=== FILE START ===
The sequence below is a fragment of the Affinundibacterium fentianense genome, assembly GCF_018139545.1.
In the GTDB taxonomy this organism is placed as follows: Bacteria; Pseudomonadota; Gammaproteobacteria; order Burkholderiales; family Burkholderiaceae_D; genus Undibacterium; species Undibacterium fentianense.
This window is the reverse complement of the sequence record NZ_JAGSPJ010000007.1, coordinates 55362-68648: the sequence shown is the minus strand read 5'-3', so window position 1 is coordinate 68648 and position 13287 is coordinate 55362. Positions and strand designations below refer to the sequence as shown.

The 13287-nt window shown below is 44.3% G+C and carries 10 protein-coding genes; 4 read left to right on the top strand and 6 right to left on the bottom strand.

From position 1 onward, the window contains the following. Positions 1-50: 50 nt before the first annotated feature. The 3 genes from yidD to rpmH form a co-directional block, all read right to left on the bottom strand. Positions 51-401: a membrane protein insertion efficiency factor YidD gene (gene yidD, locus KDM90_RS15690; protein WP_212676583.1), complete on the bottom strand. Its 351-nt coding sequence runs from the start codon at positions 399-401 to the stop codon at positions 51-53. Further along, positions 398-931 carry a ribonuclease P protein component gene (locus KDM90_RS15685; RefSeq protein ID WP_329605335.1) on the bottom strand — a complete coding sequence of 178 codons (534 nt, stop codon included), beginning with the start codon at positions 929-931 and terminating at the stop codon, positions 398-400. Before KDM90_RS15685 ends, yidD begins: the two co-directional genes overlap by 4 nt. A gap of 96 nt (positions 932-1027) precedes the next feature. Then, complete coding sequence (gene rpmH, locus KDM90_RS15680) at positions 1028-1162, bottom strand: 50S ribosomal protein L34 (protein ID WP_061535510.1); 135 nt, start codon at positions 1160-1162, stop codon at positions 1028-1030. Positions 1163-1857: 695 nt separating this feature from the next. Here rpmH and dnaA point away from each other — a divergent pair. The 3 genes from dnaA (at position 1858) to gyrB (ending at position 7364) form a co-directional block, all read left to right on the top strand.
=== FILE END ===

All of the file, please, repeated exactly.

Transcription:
The sequence below is a fragment of the Affinundibacterium fentianense genome, assembly GCF_018139545.1.
In the GTDB taxonomy this organism is placed as follows: Bacteria; Pseudomonadota; Gammaproteobacteria; order Burkholderiales; family Burkholderiaceae_D; genus Undibacterium; species Undibacterium fentianense.
This window is the reverse complement of the sequence record NZ_JAGSPJ010000007.1, coordinates 55362-68648: the sequence shown is the minus strand read 5'-3', so window position 1 is coordinate 68648 and position 13287 is coordinate 55362. Positions and strand designations below refer to the sequence as shown.

The 13287-nt window shown below is 44.3% G+C and carries 10 protein-coding genes; 4 read left to right on the top strand and 6 right to left on the bottom strand.

From position 1 onward, the window contains the following. Positions 1-50: 50 nt before the first annotated feature. The 3 genes from yidD to rpmH form a co-directional block, all read right to left on the bottom strand. Positions 51-401: a membrane protein insertion efficiency factor YidD gene (gene yidD, locus KDM90_RS15690; protein WP_212676583.1), complete on the bottom strand. Its 351-nt coding sequence runs from the start codon at positions 399-401 to the stop codon at positions 51-53. Further along, positions 398-931 carry a ribonuclease P protein component gene (locus KDM90_RS15685; RefSeq protein ID WP_329605335.1) on the bottom strand — a complete coding sequence of 178 codons (534 nt, stop codon included), beginning with the start codon at positions 929-931 and terminating at the stop codon, positions 398-400. Before KDM90_RS15685 ends, yidD begins: the two co-directional genes overlap by 4 nt. A gap of 96 nt (positions 932-1027) precedes the next feature. Then, complete coding sequence (gene rpmH, locus KDM90_RS15680) at positions 1028-1162, bottom strand: 50S ribosomal protein L34 (protein ID WP_061535510.1); 135 nt, start codon at positions 1160-1162, stop codon at positions 1028-1030. Positions 1163-1857: 695 nt separating this feature from the next. Here rpmH and dnaA point away from each other — a divergent pair. The 3 genes from dnaA (at position 1858) to gyrB (ending at position 7364) form a co-directional block, all read left to right on the top strand.